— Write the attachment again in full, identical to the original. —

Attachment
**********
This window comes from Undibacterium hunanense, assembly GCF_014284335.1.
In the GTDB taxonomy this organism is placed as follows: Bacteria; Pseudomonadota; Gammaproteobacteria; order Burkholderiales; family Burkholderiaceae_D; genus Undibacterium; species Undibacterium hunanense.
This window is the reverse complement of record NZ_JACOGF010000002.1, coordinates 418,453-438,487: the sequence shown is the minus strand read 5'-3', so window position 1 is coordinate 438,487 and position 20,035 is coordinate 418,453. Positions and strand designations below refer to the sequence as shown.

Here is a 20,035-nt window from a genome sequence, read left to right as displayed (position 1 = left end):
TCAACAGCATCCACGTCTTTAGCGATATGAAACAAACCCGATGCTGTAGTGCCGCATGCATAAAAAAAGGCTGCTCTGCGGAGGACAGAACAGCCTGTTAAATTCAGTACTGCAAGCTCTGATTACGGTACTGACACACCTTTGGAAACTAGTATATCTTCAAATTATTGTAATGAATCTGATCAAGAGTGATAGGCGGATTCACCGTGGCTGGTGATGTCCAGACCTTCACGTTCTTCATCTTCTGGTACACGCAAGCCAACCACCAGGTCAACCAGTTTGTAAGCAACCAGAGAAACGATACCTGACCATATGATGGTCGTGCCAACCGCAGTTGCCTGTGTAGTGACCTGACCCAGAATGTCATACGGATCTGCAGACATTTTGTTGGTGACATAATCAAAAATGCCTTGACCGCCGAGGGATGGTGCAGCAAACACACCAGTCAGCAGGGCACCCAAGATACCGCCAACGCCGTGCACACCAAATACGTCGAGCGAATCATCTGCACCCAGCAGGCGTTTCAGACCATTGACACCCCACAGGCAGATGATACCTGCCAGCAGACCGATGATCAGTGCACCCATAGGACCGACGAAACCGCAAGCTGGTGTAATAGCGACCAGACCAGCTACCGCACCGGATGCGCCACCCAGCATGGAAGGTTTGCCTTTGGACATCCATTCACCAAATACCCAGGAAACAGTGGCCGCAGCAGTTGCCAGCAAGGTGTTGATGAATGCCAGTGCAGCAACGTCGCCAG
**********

This window comes from Undibacterium hunanense, assembly GCF_014284335.1.
In the GTDB taxonomy this organism is placed as follows: Bacteria; Pseudomonadota; Gammaproteobacteria; order Burkholderiales; family Burkholderiaceae_D; genus Undibacterium; species Undibacterium hunanense.
This window is the reverse complement of record NZ_JACOGF010000002.1, coordinates 418,453-438,487: the sequence shown is the minus strand read 5'-3', so window position 1 is coordinate 438,487 and position 20,035 is coordinate 418,453. Positions and strand designations below refer to the sequence as shown.

Here is a 20,035-nt window from a genome sequence, read left to right as displayed (position 1 = left end):
TCAACAGCATCCACGTCTTTAGCGATATGAAACAAACCCGATGCTGTAGTGCCGCATGCATAAAAAAAGGCTGCTCTGCGGAGGACAGAACAGCCTGTTAAATTCAGTACTGCAAGCTCTGATTACGGTACTGACACACCTTTGGAAACTAGTATATCTTCAAATTATTGTAATGAATCTGATCAAGAGTGATAGGCGGATTCACCGTGGCTGGTGATGTCCAGACCTTCACGTTCTTCATCTTCTGGTACACGCAAGCCAACCACCAGGTCAACCAGTTTGTAAGCAACCAGAGAAACGATACCTGACCATATGATGGTCGTGCCAACCGCAGTTGCCTGTGTAGTGACCTGACCCAGAATGTCATACGGATCTGCAGACATTTTGTTGGTGACATAATCAAAAATGCCTTGACCGCCGAGGGATGGTGCAGCAAACACACCAGTCAGCAGGGCACCCAAGATACCGCCAACGCCGTGCACACCAAATACGTCGAGCGAATCATCTGCACCCAGCAGGCGTTTCAGACCATTGACACCCCACAGGCAGATGATACCTGCCAGCAGACCGATGATCAGTGCACCCATAGGACCGACGAAACCGCAAGCTGGTGTAATAGCGACCAGACCAGCTACCGCACCGGATGCGCCACCCAGCATGGAAGGTTTGCCTTTGGACATCCATTCACCAAATACCCAGGAAACAGTGGCCGCAGCAGTTGCCAGCAAGGTGTTGATGAATGCCAGTGCAGCAACGTCGCCAG